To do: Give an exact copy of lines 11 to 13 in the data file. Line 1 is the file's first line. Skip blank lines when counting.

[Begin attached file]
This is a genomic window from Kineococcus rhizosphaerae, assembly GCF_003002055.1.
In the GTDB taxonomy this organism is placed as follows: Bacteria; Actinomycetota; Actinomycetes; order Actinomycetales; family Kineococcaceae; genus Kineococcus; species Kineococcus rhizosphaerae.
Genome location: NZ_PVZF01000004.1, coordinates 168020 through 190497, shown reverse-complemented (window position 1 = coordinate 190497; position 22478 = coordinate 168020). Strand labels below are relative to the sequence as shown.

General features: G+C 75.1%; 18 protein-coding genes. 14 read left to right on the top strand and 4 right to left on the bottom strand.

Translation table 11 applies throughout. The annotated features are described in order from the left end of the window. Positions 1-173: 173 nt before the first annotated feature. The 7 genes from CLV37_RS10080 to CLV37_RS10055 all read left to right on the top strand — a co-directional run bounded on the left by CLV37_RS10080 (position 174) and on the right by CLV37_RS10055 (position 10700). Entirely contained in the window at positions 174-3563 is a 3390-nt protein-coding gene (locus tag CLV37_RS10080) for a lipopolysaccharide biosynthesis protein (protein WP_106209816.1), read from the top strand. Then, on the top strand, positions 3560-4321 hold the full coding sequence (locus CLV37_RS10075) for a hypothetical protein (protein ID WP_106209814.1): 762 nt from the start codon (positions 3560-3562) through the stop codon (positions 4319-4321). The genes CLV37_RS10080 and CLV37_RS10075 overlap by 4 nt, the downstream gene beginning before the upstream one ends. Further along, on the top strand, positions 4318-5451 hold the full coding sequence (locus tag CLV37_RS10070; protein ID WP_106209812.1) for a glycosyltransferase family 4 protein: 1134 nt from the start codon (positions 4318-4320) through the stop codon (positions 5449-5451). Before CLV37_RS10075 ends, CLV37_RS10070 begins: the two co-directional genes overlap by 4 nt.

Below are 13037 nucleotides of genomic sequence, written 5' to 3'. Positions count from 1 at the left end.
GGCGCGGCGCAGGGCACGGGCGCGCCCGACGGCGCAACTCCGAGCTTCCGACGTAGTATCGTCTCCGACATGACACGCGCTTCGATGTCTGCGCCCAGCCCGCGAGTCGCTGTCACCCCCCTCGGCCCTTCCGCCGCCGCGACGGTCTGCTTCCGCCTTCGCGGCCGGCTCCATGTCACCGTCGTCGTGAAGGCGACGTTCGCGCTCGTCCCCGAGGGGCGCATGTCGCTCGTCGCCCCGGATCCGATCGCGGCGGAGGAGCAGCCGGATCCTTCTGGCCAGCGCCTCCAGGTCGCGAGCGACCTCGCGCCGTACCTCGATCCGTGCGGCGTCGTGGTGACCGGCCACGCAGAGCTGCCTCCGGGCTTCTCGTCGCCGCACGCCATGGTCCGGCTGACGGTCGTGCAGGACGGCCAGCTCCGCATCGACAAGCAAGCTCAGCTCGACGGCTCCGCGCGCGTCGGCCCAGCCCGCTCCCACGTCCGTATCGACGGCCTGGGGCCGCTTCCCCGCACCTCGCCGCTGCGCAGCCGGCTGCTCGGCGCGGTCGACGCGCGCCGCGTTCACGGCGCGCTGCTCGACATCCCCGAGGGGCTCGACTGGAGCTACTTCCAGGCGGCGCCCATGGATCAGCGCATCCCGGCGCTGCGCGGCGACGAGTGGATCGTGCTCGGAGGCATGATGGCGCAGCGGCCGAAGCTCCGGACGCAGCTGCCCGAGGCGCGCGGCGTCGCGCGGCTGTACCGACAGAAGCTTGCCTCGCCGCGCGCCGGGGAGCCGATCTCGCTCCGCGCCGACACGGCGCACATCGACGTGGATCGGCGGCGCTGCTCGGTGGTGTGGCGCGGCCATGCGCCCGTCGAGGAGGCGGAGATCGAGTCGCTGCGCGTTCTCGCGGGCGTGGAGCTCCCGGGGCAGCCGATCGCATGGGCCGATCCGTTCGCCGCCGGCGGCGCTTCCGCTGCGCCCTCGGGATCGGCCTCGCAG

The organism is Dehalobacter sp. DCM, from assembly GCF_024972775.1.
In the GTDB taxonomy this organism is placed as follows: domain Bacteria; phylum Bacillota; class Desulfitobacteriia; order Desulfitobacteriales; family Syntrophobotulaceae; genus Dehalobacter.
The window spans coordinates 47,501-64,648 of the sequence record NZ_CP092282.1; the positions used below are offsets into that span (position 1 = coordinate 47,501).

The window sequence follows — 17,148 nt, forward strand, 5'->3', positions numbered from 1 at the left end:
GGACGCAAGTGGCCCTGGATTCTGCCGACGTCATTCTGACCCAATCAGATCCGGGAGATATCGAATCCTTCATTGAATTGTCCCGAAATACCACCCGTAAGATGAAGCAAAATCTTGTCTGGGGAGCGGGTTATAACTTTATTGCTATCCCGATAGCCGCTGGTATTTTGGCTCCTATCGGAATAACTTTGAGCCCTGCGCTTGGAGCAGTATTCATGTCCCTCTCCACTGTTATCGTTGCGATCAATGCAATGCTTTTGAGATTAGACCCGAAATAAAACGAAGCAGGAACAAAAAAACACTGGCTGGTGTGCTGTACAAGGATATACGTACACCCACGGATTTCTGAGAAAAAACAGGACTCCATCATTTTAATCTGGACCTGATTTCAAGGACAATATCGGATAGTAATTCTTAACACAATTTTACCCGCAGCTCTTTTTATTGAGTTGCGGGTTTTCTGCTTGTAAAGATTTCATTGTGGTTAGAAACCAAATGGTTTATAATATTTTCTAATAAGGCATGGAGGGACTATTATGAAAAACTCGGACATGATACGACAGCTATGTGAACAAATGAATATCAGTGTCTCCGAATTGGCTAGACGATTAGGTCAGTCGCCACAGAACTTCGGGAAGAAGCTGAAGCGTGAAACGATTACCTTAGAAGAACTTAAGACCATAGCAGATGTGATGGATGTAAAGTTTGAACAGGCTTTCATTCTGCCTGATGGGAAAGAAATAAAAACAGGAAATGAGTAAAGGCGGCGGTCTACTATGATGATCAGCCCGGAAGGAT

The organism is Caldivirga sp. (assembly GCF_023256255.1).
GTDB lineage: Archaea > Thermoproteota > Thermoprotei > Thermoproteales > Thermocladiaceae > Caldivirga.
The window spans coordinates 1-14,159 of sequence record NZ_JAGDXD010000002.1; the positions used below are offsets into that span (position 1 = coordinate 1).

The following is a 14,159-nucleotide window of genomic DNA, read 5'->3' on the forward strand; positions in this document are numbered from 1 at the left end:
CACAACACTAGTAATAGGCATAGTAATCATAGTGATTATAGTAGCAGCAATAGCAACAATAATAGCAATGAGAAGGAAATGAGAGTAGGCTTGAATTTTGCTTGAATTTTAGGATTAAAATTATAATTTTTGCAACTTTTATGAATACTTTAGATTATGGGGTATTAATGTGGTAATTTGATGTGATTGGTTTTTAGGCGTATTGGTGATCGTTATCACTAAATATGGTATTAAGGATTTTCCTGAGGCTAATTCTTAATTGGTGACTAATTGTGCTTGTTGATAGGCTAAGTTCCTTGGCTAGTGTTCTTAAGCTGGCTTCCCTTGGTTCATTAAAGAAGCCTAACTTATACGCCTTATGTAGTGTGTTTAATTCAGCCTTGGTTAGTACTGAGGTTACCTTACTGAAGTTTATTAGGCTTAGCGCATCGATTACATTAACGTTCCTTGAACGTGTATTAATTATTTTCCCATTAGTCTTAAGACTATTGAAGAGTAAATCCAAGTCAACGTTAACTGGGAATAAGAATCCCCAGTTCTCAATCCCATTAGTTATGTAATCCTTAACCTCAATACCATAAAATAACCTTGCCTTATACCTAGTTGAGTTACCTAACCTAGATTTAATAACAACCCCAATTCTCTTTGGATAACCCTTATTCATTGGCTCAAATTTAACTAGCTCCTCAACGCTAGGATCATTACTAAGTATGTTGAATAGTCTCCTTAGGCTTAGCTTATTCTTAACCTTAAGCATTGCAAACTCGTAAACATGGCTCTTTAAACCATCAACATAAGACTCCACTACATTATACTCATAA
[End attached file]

The window sequence follows — 17,148 nt, forward strand, 5'->3', positions numbered from 1 at the left end:
GGACGCAAGTGGCCCTGGATTCTGCCGACGTCATTCTGACCCAATCAGATCCGGGAGATATCGAATCCTTCATTGAATTGTCCCGAAATACCACCCGTAAGATGAAGCAAAATCTTGTCTGGGGAGCGGGTTATAACTTTATTGCTATCCCGATAGCCGCTGGTATTTTGGCTCCTATCGGAATAACTTTGAGCCCTGCGCTTGGAGCAGTATTCATGTCCCTCTCCACTGTTATCGTTGCGATCAATGCAATGCTTTTGAGATTAGACCCGAAATAAAACGAAGCAGGAACAAAAAAACACTGGCTGGTGTGCTGTACAAGGATATACGTACACCCACGGATTTCTGAGAAAAAACAGGACTCCATCATTTTAATCTGGACCTGATTTCAAGGACAATATCGGATAGTAATTCTTAACACAATTTTACCCGCAGCTCTTTTTATTGAGTTGCGGGTTTTCTGCTTGTAAAGATTTCATTGTGGTTAGAAACCAAATGGTTTATAATATTTTCTAATAAGGCATGGAGGGACTATTATGAAAAACTCGGACATGATACGACAGCTATGTGAACAAATGAATATCAGTGTCTCCGAATTGGCTAGACGATTAGGTCAGTCGCCACAGAACTTCGGGAAGAAGCTGAAGCGTGAAACGATTACCTTAGAAGAACTTAAGACCATAGCAGATGTGATGGATGTAAAGTTTGAACAGGCTTTCATTCTGCCTGATGGGAAAGAAATAAAAACAGGAAATGAGTAAAGGCGGCGGTCTACTATGATGATCAGCCCGGAAGGAT

The organism is Caldivirga sp. (assembly GCF_023256255.1).